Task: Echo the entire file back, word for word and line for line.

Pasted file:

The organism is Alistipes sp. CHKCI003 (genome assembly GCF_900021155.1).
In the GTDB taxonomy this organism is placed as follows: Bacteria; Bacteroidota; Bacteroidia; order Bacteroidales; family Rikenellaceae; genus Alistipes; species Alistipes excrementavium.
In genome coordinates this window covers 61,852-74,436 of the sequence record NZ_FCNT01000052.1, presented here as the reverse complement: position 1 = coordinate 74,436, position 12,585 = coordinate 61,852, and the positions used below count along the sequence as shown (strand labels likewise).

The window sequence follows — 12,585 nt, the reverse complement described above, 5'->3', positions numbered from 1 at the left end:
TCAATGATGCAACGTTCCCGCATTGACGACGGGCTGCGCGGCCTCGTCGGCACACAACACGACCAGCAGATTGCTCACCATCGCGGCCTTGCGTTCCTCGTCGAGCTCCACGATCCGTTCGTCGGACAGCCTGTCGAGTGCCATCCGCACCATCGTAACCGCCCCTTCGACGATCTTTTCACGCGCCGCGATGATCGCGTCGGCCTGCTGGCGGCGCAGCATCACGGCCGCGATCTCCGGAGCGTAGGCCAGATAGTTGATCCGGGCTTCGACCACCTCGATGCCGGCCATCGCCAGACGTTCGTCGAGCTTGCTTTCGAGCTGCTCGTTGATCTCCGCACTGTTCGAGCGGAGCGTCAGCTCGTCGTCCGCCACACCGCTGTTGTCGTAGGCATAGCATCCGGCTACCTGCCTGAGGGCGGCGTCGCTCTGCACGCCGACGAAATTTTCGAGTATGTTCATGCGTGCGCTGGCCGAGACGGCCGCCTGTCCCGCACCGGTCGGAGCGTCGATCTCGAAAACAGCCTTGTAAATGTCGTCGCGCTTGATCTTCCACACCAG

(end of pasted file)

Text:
The organism is Alistipes sp. CHKCI003 (genome assembly GCF_900021155.1).
In the GTDB taxonomy this organism is placed as follows: Bacteria; Bacteroidota; Bacteroidia; order Bacteroidales; family Rikenellaceae; genus Alistipes; species Alistipes excrementavium.
In genome coordinates this window covers 61,852-74,436 of the sequence record NZ_FCNT01000052.1, presented here as the reverse complement: position 1 = coordinate 74,436, position 12,585 = coordinate 61,852, and the positions used below count along the sequence as shown (strand labels likewise).

The window sequence follows — 12,585 nt, the reverse complement described above, 5'->3', positions numbered from 1 at the left end:
TCAATGATGCAACGTTCCCGCATTGACGACGGGCTGCGCGGCCTCGTCGGCACACAACACGACCAGCAGATTGCTCACCATCGCGGCCTTGCGTTCCTCGTCGAGCTCCACGATCCGTTCGTCGGACAGCCTGTCGAGTGCCATCCGCACCATCGTAACCGCCCCTTCGACGATCTTTTCACGCGCCGCGATGATCGCGTCGGCCTGCTGGCGGCGCAGCATCACGGCCGCGATCTCCGGAGCGTAGGCCAGATAGTTGATCCGGGCTTCGACCACCTCGATGCCGGCCATCGCCAGACGTTCGTCGAGCTTGCTTTCGAGCTGCTCGTTGATCTCCGCACTGTTCGAGCGGAGCGTCAGCTCGTCGTCCGCCACACCGCTGTTGTCGTAGGCATAGCATCCGGCTACCTGCCTGAGGGCGGCGTCGCTCTGCACGCCGACGAAATTTTCGAGTATGTTCATGCGTGCGCTGGCCGAGACGGCCGCCTGTCCCGCACCGGTCGGAGCGTCGATCTCGAAAACAGCCTTGTAAATGTCGTCGCGCTTGATCTTCCACACCAG